What Does Microservices Mean?

A microservice is a modular software component that does one defined job. Microservices, which have become the default architecture for software development, can run as a process on an application server, virtual machines (VM) or container.


Each microservice is a mini-application that has its own business logic and adapters for carrying out functions such as database access and messaging. The resulting application will have small, loosely-coupled components that communicate with each other using lightweight communication protocols. Microservices typically communicate with each other using Application Programming Interfaces (APIs).

Techopedia Explains Microservices

Microservices are increasingly being used to develop distributed software applications that run in the cloud. Their smaller code base facilitates faster development, testing and deployment. Because each transaction involves the transmission of messages across a network, however, it's important to consider network security, reliability and latency when considering moving to a microservice architecture.

Advantages of Microservices

  • Multiple teams can work independently on the same component.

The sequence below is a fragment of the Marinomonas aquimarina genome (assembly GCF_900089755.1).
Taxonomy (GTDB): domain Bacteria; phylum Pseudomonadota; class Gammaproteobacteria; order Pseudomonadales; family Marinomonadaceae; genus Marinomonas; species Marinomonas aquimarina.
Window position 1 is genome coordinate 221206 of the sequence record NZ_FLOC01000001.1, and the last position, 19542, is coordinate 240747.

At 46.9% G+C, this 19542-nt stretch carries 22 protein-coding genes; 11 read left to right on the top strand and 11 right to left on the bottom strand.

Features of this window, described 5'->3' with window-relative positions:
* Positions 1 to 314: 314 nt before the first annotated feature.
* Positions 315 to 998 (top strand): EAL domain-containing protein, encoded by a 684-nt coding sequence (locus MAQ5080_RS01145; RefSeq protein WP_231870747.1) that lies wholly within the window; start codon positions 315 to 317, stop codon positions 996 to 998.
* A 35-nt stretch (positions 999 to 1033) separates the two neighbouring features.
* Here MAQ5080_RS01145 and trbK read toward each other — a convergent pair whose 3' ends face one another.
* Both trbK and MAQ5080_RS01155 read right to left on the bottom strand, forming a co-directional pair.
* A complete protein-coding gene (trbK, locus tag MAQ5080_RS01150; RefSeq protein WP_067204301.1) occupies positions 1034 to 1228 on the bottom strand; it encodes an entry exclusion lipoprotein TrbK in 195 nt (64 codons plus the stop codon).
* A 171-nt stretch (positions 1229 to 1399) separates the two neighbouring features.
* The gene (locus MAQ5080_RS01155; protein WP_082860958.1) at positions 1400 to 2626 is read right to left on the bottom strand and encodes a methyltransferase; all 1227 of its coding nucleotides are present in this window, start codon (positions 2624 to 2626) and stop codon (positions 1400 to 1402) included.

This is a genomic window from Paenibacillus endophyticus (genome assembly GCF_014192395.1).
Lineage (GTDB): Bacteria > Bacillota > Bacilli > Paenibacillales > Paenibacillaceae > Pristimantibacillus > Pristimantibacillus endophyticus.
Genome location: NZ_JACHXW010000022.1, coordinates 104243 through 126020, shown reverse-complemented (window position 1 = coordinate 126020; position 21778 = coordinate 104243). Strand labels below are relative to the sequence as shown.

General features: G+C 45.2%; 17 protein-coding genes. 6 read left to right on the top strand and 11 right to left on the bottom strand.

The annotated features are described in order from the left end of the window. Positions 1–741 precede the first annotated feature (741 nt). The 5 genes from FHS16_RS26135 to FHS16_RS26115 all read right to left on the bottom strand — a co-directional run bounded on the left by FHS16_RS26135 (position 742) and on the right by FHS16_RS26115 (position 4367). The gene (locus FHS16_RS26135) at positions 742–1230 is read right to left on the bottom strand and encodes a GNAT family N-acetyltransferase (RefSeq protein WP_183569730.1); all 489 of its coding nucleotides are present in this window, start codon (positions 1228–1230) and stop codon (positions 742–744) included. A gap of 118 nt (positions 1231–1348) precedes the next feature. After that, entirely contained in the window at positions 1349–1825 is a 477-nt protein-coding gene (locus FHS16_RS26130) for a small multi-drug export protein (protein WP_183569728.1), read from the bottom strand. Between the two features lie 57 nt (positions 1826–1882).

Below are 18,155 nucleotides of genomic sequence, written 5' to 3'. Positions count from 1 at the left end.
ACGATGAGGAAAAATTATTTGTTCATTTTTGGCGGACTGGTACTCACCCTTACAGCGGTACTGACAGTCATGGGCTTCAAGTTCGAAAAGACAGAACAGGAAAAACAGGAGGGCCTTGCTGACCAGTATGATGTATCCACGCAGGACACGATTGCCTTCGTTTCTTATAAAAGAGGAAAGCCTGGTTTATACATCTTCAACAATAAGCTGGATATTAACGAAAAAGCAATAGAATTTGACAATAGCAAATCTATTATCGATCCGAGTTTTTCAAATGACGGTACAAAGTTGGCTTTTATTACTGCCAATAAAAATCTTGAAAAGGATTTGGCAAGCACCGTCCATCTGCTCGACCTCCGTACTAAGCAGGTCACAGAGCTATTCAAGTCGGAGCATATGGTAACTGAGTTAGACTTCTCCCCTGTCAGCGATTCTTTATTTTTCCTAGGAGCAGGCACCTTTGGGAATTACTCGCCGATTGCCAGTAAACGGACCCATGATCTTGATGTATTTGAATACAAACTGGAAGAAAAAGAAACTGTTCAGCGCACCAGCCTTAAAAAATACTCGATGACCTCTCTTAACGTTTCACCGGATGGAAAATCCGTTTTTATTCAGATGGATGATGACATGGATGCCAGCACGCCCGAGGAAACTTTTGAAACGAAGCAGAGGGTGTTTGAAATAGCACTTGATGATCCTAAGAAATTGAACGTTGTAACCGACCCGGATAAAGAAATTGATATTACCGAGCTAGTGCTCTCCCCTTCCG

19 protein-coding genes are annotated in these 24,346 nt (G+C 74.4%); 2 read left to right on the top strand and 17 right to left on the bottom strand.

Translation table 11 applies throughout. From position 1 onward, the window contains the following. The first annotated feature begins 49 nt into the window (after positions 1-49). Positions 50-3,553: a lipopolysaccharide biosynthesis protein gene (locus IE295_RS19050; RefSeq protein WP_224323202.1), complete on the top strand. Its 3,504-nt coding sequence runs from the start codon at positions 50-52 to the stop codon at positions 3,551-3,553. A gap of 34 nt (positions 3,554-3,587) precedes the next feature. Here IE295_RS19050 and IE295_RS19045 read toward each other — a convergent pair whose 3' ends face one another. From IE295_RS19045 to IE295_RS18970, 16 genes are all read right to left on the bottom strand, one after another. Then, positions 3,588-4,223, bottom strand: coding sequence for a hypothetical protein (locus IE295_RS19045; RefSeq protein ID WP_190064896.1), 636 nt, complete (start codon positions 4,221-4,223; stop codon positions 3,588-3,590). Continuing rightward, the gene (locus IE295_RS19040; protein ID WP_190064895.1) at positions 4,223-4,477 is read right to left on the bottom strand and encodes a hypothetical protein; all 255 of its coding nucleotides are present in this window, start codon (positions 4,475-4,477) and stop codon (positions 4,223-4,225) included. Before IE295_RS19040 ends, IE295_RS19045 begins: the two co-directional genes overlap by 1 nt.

• Each of the components can be scaled independently.
  • Each component's small code base enables the development team to produce updates more quickly.
  • The independent functional nature of a microservice promotes better reusability of the code across applications.

Disadvantages of Microservices

  • A microservices architecture requires API management and a Zero Trust security strategy.
  • Multiple microservices need to be monitored as one single application.
  • Version management can be challenging when the same component has to call the latest version of a component for one client and a previous version of the same component for another client.

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Margaret Rouse
Technology Expert

Margaret is an award-winning technical writer and teacher known for her ability to explain complex technical subjects to a non-technical business audience. Over the past twenty years, her IT definitions have been published by Que in an encyclopedia of technology terms and cited in articles by the New York Times, Time Magazine, USA Today, ZDNet, PC Magazine, and Discovery Magazine. She joined Techopedia in 2011. Margaret's idea of a fun day is helping IT and business professionals learn to speak each other’s highly specialized languages.